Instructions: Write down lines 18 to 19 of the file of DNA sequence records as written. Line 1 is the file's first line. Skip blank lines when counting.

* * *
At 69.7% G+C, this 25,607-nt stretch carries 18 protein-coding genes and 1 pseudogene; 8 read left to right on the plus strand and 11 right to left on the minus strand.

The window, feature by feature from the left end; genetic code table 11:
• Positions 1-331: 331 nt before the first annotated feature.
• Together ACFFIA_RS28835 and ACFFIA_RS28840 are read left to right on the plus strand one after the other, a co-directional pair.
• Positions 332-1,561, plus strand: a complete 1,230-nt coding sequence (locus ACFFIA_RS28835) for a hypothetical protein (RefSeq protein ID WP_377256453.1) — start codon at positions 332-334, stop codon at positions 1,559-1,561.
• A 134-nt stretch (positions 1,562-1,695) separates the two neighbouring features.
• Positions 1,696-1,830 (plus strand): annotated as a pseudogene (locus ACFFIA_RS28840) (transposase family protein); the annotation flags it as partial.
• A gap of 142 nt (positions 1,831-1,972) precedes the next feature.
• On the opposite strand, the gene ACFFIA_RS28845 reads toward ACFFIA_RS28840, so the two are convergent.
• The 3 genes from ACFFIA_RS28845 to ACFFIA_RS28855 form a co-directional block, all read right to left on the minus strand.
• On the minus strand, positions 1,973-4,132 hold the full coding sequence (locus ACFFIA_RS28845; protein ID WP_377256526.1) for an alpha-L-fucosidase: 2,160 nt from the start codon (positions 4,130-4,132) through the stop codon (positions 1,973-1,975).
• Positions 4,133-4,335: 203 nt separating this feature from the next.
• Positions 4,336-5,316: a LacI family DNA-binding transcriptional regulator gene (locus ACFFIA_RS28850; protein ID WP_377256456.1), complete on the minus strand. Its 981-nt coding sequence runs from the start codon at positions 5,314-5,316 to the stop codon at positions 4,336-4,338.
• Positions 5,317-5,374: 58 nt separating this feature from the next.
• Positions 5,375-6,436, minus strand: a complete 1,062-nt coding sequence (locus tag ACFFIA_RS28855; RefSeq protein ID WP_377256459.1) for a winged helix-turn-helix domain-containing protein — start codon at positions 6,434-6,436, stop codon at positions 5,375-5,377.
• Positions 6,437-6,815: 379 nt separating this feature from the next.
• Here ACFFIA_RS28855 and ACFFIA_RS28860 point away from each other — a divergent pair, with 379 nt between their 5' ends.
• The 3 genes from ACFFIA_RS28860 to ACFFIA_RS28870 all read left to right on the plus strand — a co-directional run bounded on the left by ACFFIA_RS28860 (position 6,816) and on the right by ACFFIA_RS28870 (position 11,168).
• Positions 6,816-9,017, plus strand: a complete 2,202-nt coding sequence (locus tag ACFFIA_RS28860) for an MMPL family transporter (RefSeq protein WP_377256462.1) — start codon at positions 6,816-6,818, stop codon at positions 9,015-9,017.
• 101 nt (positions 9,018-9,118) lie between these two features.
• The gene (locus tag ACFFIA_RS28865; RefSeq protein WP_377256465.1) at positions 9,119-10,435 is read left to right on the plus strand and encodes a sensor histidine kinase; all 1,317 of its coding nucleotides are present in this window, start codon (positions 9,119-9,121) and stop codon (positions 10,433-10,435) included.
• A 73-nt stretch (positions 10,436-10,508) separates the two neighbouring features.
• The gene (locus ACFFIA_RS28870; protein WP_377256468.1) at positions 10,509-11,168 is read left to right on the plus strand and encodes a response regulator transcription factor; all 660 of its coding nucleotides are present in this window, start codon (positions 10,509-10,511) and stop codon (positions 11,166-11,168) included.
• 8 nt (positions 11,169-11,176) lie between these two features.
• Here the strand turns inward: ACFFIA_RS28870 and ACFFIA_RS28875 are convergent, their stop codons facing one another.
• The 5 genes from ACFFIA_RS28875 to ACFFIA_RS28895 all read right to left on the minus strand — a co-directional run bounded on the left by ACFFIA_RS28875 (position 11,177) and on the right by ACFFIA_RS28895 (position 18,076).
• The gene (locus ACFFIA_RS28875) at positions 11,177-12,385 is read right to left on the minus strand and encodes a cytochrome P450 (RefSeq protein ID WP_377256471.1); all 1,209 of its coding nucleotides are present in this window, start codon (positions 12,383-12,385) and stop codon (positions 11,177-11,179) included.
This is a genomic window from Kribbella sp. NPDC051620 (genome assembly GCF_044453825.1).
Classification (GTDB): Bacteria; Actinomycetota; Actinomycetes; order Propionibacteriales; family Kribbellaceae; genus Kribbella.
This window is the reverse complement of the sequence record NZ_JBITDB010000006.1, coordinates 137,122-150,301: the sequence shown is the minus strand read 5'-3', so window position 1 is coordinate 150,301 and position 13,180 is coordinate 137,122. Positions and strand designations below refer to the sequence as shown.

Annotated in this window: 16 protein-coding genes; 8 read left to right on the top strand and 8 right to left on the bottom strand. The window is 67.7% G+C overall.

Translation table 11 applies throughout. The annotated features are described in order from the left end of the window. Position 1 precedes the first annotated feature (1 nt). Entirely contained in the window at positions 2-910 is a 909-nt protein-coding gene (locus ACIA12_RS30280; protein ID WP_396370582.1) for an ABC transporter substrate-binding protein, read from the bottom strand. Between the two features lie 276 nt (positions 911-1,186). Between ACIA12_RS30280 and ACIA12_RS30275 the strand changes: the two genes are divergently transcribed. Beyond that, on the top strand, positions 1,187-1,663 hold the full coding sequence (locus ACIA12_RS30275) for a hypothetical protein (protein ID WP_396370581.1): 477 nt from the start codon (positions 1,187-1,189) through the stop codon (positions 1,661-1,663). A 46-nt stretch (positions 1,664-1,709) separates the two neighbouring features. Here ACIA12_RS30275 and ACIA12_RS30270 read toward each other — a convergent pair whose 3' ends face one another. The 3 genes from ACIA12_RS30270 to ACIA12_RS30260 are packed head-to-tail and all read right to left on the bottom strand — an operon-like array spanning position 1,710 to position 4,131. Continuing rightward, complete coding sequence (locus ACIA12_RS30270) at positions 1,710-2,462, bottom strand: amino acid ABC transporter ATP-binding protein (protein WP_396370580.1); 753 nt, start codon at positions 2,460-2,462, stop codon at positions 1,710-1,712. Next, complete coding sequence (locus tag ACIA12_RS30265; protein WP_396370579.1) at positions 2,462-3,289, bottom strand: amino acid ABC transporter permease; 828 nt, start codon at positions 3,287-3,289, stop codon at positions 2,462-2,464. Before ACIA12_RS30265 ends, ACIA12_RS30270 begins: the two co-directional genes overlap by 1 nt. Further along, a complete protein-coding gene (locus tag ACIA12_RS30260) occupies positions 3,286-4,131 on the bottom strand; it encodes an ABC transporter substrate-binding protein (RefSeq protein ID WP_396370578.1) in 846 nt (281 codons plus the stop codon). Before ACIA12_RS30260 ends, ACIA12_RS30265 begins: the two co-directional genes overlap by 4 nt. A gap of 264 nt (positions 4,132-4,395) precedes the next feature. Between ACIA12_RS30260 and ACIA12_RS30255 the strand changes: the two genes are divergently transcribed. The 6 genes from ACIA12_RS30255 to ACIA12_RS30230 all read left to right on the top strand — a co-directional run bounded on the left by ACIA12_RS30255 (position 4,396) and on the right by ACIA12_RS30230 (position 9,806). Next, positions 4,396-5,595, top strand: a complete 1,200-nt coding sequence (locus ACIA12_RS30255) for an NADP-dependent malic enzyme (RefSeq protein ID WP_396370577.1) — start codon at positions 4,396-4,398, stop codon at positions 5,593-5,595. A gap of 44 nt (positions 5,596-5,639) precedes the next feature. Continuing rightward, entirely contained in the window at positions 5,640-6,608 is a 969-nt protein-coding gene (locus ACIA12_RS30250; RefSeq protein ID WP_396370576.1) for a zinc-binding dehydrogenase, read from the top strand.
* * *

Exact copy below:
• The 3 genes from ACFFIA_RS28860 to ACFFIA_RS28870 all read left to right on the plus strand — a co-directional run bounded on the left by ACFFIA_RS28860 (position 6,816) and on the right by ACFFIA_RS28870 (position 11,168).
• Positions 6,816-9,017, plus strand: a complete 2,202-nt coding sequence (locus tag ACFFIA_RS28860) for an MMPL family transporter (RefSeq protein WP_377256462.1) — start codon at positions 6,816-6,818, stop codon at positions 9,015-9,017.